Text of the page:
7. Did the government specify its goal to make large parts of the public sector carbon neutral q? Or am I just making that up?
    http://www.beehive.govt.nz/ViewDocument.aspx?DocumentID=28361

    Well no, its a fact. The Govt has set a goal to make the Enviroment Ministry and 5 others carbon neutral by 2012. Of course they have to go to meetings in other countries, maybe Helen Clark should have thought about that before she made a commitment to carbon neutrallity in the public sector.

    But now the commitment has been made and it will be a huge political liability if it isnt met (assuming Labour is in office that long). So how are we going to do this now that air travel is factored in? It looks like Hugh Logan better get planting! And it gets better. Another of the public sectors that has to be carbon neutral by 2012 is the Treasury, and apperently 45% of their staff get paid over $100,000 per year. Imagine all those highly paid officals out the back planting trees rather then doing their job!

  8. > Is this correct??
    Environmental Performance Index – 1st out of 80 countries, at 88.0/100[61]

    1. It is relative to other countries who have had human exploitation for a lot longer than our mere 200 odd years of intense environmental transformation; we had a very fertile, rain-fed, resource-rich environment to start with (which we have done our best to wreck as fast as possible); and a low population to land area.
    2. But look at the measurements at http://www.yale.edu/epi/2006EPI_AppendixC.pdf
    We’re doing really well on some like obvious ones like child mortality, indoor air pollution, drinking water, sanitation, and so on. These swamp the result, so the baddies of overfishing, energy efficiency and agriculture are not obvious.
    3. Actually some of these numbers are a bit wierd. Why we register so well on nitrogen loading I don’t know considering our biggest river, the Waikato, is effectively dead from Huntly downstream due to pollution loading. and 95% of lowland rivers are not safe for swimming…
    4. Also note that it only counts Co2 emissions, not all GHGs.
    So I don’t think 88 is a score to crow about, it is one to think about what makes up the 12% considering we have such a head start on many of the indicators.

  9. >3 News didnt think that it was so petty, infact they ran it as their lead story last night didnt they? And no one has every accused 3 news of being a right wing mouthpeice.
    http://www.tv3.co.nz/VideoBrowseAll/WeatherEnvironmentVideo/tabid/316/articleID/39371/cat/67/Default.aspx#video

    But they didn’t mention numbers so the difference in scale between tonnes and megatonnes is lost. MfE’s 900t is equivalent to burning ~450t of coal. NZ exported 2.7Mt of coal in 2006, which released 6.5Mt of Co2. That’s only 7,000 times as much as MfE’s emissions! Or the Nat’s sacred cow of dairy farming produced ~14Mt of CO2e last year; just 15,000 times as much as MfE. Scale is important. MfE’s increase is dwarfed by the effect of the work they do.

    Of course we need to reduce air travel and car travel where we can, and MfE needs to stop using taxis and take the bus or train, but we can’t not send NZ representatives to international climate change negotiations, which are likely to increase in frequency and size over the next few years as the urgency of addressing the issue is realised.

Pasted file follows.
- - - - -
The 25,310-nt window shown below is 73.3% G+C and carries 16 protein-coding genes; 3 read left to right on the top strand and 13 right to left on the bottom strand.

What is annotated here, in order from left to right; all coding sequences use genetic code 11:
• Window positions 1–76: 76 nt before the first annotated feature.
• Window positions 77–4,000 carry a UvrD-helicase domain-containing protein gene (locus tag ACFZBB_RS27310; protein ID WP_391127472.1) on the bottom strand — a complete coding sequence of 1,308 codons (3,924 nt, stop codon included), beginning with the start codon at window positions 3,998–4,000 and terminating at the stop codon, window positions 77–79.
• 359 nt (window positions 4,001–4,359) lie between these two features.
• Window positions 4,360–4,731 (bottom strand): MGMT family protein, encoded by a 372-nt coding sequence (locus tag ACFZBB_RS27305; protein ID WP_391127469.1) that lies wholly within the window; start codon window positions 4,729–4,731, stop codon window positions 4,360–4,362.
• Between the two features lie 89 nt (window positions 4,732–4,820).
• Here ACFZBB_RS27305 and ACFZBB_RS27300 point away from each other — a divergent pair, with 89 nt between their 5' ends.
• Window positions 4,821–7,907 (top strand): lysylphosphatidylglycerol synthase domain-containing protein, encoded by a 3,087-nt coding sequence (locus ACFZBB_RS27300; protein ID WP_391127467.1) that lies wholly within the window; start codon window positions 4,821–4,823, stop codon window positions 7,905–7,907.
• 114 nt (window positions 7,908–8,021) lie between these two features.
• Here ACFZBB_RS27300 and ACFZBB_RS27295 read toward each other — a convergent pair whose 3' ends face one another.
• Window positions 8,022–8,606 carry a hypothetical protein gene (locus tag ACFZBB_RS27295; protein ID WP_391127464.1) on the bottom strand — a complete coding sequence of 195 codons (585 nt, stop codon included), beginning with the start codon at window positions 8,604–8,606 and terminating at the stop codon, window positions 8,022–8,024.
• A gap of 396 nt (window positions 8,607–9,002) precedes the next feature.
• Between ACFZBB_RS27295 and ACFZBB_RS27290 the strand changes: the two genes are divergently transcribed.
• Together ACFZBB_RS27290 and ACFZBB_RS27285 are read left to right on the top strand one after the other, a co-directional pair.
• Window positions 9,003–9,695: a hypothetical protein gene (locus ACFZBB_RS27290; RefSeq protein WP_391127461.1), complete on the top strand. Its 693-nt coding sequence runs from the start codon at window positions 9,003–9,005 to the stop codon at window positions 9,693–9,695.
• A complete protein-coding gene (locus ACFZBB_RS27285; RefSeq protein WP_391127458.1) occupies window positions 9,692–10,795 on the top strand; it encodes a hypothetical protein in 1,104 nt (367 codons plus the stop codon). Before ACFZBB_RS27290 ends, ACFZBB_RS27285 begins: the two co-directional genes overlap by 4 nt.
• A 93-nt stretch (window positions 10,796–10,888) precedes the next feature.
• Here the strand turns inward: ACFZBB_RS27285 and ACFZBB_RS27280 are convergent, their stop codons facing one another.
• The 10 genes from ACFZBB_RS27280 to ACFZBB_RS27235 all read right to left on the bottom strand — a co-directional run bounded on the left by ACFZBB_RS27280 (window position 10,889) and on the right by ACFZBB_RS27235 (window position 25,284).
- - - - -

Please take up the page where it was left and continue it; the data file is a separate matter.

10. And a question, what does the green party do to manage its emmisions? Does it have a written plan that records all its emmisions, and to off set them?

  11. 3 News didnt think that it was so petty, infact they ran it as their lead story last night didnt they? And no one has every accused 3 news of being a right wing mouthpeice.

    The main reason that this is so embarasing is because the government has actually outlined specific targets to make parts of the public sector Carbon neutral, had they not done that then this wouldnt be so important. It now looks like Hugh Logan, instead of running off to important Kyoto meetings and firing national party related workers (while hiring Labour Party related ones) Will have to spend his entire day planting trees out the back to meet govt targets. Have fun Hugh!

  12. Actually the main reason why MfE’s emissions have gone up is because they have increased international travel as a result of preliminaries for the next round of Kyoto Protocol negotiations and various bilaterals now looking to include environmental clauses, including with Thailand, Singapore and a few others I’ve got in my notes somewhere.

    Does Nick think we should stop MfE staff travelling to international forums to negotiate these things? Well, no, when Hugh Logan discussed this at the Local Government and Environment select committee with him he said he thought that was important work and his real point was that getting the public sector to cut emissions was a waste of time compared to addressing things like power generation. (I note he did not mention agriculture – always the cow in the corner)

    It may be true that MfE’s emissions are minimal compared to Huntly power station’s but does that mean the ministry should do nothing? I would have thought that getting the public sector, especially MfE, to show leadership is important, quite apart from the significant savings of taxpayers money from both reducing the carbon liability as well as reductions in things like the power bill, transport costs, waste disposal costs etc etc.

  13. Actually, there is one way that National gripe about the Greens’ use of air miles could be consistent, and that’s if National admitted that it thinks global warming is a hoax.